WASHINGTON -- The Obama administration, on Friday, continued to apply a veritable death hug to likely Republican presidential candidate Mitt Romney, praising the health care law he passed as Massachusetts’ governor despite Romney’s insistence that there were major distinctions between his and the president’s approach.
“We have said before that health care reform that then Governor Romney signed into law in Massachusetts is in many ways similar to the legislation that resulted in the Affordable Care Act,” White House Press Secretary Jay Carney said in an off-camera briefing at the White House. “And as to the issue of flexibility, as you know, earlier this year we made quite a big deal out of the fact that the president wanted to move up to 2014 … the starting point at which states can ask for waivers to opt out of the Affordable Care Act as long as they, of course, demonstrate their capacity with their own ideas to achieve the same objectives.”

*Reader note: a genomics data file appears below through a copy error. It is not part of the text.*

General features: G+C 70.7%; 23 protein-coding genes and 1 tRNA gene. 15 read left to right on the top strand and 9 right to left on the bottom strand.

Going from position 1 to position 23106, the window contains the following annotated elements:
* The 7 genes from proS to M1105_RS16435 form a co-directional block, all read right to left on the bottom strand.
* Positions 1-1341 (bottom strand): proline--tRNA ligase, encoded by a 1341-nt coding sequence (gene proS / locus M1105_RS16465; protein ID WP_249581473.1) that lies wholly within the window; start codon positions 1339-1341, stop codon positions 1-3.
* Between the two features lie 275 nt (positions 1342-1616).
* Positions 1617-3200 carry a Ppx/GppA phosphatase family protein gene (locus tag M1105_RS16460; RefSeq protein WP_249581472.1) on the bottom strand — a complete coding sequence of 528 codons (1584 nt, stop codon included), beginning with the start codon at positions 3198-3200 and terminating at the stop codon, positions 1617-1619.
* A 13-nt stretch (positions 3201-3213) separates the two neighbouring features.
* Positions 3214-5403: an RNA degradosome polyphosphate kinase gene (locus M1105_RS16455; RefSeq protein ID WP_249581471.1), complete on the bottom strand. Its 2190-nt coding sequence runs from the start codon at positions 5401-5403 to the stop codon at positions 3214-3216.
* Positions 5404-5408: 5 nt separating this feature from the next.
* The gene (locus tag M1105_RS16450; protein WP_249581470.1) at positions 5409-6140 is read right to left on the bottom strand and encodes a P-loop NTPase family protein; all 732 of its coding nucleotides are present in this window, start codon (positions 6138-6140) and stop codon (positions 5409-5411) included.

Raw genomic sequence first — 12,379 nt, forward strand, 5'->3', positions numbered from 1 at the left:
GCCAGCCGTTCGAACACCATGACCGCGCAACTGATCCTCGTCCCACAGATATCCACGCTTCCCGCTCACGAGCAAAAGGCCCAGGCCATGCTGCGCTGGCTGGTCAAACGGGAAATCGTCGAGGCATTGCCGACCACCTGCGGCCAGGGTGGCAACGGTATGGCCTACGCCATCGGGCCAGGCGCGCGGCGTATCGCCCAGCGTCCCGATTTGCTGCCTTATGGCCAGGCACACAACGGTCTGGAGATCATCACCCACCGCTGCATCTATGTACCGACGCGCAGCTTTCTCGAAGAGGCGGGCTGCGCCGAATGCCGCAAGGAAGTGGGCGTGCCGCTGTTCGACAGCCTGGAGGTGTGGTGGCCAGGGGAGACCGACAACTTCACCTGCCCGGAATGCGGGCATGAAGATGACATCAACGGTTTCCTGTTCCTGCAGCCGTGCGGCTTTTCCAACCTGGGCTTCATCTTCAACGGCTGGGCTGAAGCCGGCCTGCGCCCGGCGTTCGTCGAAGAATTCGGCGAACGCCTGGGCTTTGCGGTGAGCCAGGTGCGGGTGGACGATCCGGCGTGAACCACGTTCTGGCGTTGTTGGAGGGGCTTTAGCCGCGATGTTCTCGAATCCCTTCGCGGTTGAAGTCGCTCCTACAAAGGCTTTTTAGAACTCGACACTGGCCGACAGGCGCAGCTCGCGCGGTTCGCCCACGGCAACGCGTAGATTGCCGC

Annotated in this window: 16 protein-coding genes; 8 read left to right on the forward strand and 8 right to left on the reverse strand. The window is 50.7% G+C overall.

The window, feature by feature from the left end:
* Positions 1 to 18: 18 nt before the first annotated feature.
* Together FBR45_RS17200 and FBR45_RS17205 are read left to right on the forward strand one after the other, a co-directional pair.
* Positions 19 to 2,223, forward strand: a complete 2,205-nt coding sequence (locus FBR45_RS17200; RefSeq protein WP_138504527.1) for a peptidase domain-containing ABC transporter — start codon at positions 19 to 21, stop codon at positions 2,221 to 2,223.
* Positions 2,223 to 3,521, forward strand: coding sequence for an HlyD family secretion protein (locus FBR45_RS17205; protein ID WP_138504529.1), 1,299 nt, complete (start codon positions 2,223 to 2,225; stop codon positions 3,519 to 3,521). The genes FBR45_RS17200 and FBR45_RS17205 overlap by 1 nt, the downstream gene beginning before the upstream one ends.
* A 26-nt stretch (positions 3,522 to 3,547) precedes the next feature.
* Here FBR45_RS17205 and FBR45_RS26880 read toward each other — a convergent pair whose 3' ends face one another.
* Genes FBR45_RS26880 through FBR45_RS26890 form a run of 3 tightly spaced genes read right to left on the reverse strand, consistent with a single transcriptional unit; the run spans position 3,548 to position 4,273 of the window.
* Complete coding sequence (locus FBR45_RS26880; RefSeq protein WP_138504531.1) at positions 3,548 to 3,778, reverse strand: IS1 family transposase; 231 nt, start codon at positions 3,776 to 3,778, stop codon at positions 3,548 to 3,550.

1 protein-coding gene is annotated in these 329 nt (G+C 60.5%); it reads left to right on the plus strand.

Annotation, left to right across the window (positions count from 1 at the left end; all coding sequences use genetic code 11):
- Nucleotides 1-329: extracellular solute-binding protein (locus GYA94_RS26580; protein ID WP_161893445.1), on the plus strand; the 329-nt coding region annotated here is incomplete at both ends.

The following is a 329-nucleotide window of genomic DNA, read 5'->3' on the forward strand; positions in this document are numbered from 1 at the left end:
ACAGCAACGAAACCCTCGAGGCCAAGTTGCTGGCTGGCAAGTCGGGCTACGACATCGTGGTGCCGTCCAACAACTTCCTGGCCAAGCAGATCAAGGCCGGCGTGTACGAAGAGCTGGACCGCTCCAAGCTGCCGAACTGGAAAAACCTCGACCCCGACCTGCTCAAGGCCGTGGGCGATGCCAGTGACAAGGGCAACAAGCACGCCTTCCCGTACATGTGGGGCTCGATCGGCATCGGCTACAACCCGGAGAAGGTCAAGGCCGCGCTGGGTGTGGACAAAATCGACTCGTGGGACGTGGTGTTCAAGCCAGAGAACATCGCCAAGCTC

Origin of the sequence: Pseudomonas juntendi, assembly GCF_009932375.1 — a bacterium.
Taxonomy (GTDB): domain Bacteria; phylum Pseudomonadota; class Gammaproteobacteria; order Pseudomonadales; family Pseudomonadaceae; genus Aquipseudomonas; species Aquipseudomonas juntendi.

“We wholly endorse flexibility and we obviously feel that Massachusetts took a smart approach towards health care reform,” the press secretary added. “Its provenance was so mainstream, there are great similarities between Massachusetts' law, the Affordable Care Act and legislation proposed by then Rhode Island Republican [Senator] John Chafee in 1993.”
Coming less than a full day after Romney delivered a high-profile speech calling for the Affordable Care Act’s repeal and replacement, Carney’s comments are another reflection of just how hard it will be for the former governor to erase the notion that he is a philosophical proponent of the president’s bill.
Romney has argued that his approach to health care reform should only be considered on a state-by-state basis. It is the federal government’s insistence that a set of standards be applied nationally -- chief among them that individuals be forced to purchase insurance -- that serves as the linchpin for his argument against the Affordable Care Act.
But there are holes to that theory, as Carney notes. By allowing states to opt out of the law (Vermont, for instance, is set to do so in favor of a single-payer system), the ACA does allow for flexibility. And, in a bit of irony, it was Romney’s Massachusetts GOP colleague -- Sen. Scott Brown -- who co-authored the amendment to make that opt-out clause come into fruition sooner.